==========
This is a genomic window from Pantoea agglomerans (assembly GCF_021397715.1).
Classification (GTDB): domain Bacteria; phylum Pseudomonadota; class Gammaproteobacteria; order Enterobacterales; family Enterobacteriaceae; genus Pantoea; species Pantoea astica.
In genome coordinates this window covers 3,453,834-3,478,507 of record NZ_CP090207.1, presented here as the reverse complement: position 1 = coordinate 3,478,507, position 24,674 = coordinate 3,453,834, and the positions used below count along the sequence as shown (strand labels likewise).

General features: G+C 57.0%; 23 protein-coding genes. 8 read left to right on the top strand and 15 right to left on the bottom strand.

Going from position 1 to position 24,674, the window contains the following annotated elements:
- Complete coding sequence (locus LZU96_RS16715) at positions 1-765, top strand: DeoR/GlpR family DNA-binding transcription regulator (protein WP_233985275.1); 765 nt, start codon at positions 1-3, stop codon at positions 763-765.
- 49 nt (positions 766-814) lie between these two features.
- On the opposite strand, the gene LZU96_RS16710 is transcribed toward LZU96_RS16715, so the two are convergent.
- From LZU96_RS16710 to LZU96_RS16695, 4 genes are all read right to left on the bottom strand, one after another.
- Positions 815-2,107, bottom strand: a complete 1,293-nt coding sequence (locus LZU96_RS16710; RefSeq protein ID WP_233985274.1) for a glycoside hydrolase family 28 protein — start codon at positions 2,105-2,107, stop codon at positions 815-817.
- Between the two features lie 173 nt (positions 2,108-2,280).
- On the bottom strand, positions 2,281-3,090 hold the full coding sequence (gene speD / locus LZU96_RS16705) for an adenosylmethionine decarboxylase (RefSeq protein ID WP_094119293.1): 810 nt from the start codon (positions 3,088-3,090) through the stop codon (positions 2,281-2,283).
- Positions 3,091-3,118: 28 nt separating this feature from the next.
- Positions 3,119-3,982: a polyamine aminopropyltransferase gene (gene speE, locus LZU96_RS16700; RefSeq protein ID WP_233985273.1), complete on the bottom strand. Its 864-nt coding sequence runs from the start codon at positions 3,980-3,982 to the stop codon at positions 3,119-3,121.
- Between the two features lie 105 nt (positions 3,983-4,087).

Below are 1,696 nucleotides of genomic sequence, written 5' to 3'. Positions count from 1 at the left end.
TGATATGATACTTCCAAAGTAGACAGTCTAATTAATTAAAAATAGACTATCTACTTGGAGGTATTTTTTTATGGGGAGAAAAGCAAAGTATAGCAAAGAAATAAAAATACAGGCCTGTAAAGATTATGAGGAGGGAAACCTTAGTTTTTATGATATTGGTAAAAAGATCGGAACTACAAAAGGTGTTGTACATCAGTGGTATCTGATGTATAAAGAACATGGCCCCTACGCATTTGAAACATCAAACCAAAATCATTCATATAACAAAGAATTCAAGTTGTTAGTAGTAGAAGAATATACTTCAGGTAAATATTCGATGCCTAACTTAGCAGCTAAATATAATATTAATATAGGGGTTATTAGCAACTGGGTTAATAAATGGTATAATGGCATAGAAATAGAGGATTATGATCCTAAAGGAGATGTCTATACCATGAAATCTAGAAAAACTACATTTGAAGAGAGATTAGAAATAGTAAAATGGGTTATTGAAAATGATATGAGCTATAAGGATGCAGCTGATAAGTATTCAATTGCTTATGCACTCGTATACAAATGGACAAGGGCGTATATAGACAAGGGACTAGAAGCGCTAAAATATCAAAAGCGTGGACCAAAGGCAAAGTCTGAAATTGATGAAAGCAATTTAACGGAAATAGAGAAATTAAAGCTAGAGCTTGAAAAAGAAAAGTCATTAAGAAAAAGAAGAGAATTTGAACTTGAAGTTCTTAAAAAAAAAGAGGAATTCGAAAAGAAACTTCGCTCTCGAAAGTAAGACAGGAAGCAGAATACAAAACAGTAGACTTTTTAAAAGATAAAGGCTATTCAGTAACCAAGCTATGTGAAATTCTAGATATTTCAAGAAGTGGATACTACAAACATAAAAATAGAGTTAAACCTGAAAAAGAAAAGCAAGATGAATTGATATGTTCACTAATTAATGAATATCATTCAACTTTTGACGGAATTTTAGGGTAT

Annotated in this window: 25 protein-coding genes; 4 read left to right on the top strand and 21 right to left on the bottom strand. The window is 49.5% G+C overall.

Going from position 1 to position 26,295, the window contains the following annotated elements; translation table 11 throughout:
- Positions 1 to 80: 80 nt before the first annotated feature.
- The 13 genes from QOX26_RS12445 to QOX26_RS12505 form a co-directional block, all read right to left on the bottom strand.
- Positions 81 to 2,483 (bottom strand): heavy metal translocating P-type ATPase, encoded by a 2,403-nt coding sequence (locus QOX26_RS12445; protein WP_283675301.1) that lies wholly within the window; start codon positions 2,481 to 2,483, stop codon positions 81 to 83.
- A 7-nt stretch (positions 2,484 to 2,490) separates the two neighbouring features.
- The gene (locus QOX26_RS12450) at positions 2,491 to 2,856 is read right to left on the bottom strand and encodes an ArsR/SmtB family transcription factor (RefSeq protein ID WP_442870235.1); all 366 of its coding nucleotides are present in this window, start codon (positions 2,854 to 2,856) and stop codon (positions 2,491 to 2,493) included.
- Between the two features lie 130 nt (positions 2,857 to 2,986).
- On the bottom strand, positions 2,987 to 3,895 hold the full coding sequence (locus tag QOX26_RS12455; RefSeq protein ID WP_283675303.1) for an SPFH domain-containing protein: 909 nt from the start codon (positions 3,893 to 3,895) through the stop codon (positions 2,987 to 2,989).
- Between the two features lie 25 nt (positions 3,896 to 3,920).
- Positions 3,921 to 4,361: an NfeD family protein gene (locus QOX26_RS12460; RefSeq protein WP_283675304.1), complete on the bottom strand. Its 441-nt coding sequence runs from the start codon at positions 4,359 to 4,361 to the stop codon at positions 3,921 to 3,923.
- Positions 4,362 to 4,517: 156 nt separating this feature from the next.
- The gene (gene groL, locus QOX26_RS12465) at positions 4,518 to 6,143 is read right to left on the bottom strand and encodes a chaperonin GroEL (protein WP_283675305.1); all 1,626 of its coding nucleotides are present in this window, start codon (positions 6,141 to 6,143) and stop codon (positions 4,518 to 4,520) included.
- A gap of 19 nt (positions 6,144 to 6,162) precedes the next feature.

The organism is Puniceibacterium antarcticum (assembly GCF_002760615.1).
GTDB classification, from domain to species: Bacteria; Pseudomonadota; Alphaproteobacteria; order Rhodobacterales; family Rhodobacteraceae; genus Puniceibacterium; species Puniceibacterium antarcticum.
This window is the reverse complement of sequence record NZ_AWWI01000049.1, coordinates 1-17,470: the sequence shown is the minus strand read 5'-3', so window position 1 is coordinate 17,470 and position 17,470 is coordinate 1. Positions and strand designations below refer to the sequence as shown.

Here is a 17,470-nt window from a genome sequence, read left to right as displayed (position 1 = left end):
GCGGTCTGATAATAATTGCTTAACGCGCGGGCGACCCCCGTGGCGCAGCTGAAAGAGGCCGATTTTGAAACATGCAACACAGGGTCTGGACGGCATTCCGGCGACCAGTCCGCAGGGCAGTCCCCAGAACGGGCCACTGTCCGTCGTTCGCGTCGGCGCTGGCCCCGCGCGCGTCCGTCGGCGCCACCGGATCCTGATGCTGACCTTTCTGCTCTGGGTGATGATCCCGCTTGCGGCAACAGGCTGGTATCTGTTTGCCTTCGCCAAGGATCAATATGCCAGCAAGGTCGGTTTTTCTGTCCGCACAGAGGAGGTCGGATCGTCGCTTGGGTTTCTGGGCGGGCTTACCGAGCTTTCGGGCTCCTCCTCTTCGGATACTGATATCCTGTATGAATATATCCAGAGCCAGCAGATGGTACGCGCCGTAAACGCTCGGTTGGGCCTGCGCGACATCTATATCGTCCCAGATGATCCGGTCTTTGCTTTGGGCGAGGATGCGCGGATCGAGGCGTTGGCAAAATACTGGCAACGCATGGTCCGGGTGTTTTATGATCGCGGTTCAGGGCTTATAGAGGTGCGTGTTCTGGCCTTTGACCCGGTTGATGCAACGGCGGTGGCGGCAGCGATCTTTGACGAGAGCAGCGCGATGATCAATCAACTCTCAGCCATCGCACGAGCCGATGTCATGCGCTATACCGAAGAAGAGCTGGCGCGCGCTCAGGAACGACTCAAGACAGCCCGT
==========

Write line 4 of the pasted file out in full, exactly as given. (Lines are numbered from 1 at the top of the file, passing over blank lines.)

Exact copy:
General features: G+C 57.0%; 23 protein-coding genes. 8 read left to right on the top strand and 15 right to left on the bottom strand.